Money still rules the country, where more than half of Salvadorans do not have a bank account. But President Bukele funneled $200 million of public money into a subsidized bitcoin wallet app called Chivo.
Anyone who downloads the app receives $30 in Bitcoin for signing up, which may explain why it’s been downloaded 4 million times in a country of 6.5 million people.
But many people use the app for dollar transactions, not bitcoins. It is often used in this way, for example by people who work abroad and send money to their families, because there are no commissions or transfer fees.
And there are signs that after the initial surge of interest, people are using Chivo less.
Another incentive for its use came in late February, with the opening of the country’s most advanced veterinary hospital.
Long queues are common, with people and pets sheltering in queues in tents for care. And that’s because all animal care, even complex surgeries, costs just 25 cents, as long as it’s paid for with the Chivo app, and preferably in bitcoin.
Officials say the center is paid for from “bitcoin profits,” but government officials have not responded to requests for an explanation of how those profits were made.
The International Monetary Fund (IMF) has urged El Salvador to reverse its decision to make bitcoin legal tender, arguing that the currency is too unstable for this purpose. Moreover, local economists like Tatiana Marroquin are increasingly concerned.
She says the government doesn’t have enough money to help vulnerable people, so it shouldn’t take risks by pouring public funds into cryptocurrencies, which are considered quite risky resources due to the high price volatility.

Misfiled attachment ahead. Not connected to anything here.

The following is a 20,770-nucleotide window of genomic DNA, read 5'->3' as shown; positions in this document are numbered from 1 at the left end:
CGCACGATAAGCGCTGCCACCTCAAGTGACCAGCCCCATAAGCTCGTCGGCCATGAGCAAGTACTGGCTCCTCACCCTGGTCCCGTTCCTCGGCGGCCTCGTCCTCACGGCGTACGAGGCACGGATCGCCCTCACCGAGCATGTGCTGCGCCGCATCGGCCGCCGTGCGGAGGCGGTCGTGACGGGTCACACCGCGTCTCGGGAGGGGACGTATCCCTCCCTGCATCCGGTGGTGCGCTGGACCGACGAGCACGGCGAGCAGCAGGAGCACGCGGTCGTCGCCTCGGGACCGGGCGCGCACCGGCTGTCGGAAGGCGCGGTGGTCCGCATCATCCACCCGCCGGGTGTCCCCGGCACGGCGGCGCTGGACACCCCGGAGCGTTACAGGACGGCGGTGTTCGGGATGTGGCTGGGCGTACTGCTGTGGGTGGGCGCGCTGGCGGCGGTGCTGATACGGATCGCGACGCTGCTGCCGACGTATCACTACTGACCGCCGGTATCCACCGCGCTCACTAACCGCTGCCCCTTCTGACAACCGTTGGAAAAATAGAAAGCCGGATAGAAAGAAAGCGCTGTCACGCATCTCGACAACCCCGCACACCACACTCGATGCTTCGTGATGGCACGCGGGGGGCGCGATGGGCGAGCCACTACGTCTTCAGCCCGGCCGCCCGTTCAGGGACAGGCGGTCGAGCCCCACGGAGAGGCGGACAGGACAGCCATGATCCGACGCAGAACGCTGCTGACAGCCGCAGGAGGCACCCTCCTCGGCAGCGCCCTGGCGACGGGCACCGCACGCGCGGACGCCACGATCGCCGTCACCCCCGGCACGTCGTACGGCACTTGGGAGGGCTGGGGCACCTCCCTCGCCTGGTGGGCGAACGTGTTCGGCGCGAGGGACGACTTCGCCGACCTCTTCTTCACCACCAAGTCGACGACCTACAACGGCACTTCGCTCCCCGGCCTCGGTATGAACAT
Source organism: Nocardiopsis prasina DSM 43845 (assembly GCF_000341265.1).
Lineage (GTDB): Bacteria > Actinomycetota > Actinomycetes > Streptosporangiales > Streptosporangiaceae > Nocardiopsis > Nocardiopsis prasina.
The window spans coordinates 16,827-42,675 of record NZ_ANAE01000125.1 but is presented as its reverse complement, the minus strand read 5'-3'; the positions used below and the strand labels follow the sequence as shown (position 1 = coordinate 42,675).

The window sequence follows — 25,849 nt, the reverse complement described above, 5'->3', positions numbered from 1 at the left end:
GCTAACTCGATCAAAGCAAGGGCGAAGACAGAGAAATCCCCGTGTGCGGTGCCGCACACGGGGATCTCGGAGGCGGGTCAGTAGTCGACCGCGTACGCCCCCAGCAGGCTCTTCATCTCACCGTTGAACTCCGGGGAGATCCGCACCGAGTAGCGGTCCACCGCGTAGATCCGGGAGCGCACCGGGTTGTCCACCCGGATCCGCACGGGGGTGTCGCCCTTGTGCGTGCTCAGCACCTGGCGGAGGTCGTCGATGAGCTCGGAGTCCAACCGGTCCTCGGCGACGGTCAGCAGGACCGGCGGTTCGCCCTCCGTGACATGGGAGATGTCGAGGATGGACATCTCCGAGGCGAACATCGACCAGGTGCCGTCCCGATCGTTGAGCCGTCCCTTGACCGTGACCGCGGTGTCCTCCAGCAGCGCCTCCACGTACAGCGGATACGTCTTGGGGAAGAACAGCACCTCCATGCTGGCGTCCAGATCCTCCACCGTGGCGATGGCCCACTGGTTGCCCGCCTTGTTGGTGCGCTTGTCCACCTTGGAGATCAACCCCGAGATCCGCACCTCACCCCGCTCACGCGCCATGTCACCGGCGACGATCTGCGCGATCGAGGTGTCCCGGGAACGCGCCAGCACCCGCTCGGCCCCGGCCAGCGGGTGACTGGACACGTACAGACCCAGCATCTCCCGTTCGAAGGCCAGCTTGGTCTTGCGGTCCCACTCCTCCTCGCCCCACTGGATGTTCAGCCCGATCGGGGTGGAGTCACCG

Marroquin also points out that there is a lack of transparency in this process. “We don’t know exactly when or with what money they bought bitcoins.”
Tourism Minister Morena Valdez refutes the critics. She points out that Salvadorans have confidence in President Bukele despite the decline in bitcoin’s value. “We know that each of the president’s decisions is made at the right time. People have great confidence in his decisions and in the course of the country’s economy.”
Other countries were considering following El Salvador’s move, before the value of the cryptocurrency began to fall in recent months. The Central African Republic was the only nation to follow this path. President Faustin-Archange Touadéra announced the decision on Twitter, calling bitcoin a “universal currency”.
El Salvador now wants to go further.
The Salvadoran president announced plans for a new city, dubbed Bitcoin City, which would be built at the foot of a volcano with geothermal energy supplies to power a “giant bitcoin mine”.
He said he hoped to raise funds by selling $1 billion in Volcano Bonds. But the titles would go on sale in March and to date have not been released.
Officials say they are confident they will be able to raise funds and repay an external debt of $800 million.
The idea of a “giant bitcoin mine” comes from the fact that cryptocurrency is obtained through a “mining” process which involves many calculations carried out on computers, to verify the transactions made by the people who send or receive bitcoin.
This process involves solving puzzles, which, while not fully validating the back and forth of cryptocurrencies, provide more protection against fraud in recording transactions.
As a reward, miners often receive small amounts of bitcoins, in what is often compared to a lottery.
To increase profits, people usually connect a large number of miners to the network? sometimes entire warehouses filled with miners.
This, of course, consumes a lot of electricity, since computers are almost constantly running to solve puzzles.
It is estimated that these processes consume approximately 121.36 terawatt hours (TWh) per year, equivalent to the consumption of all of Argentina.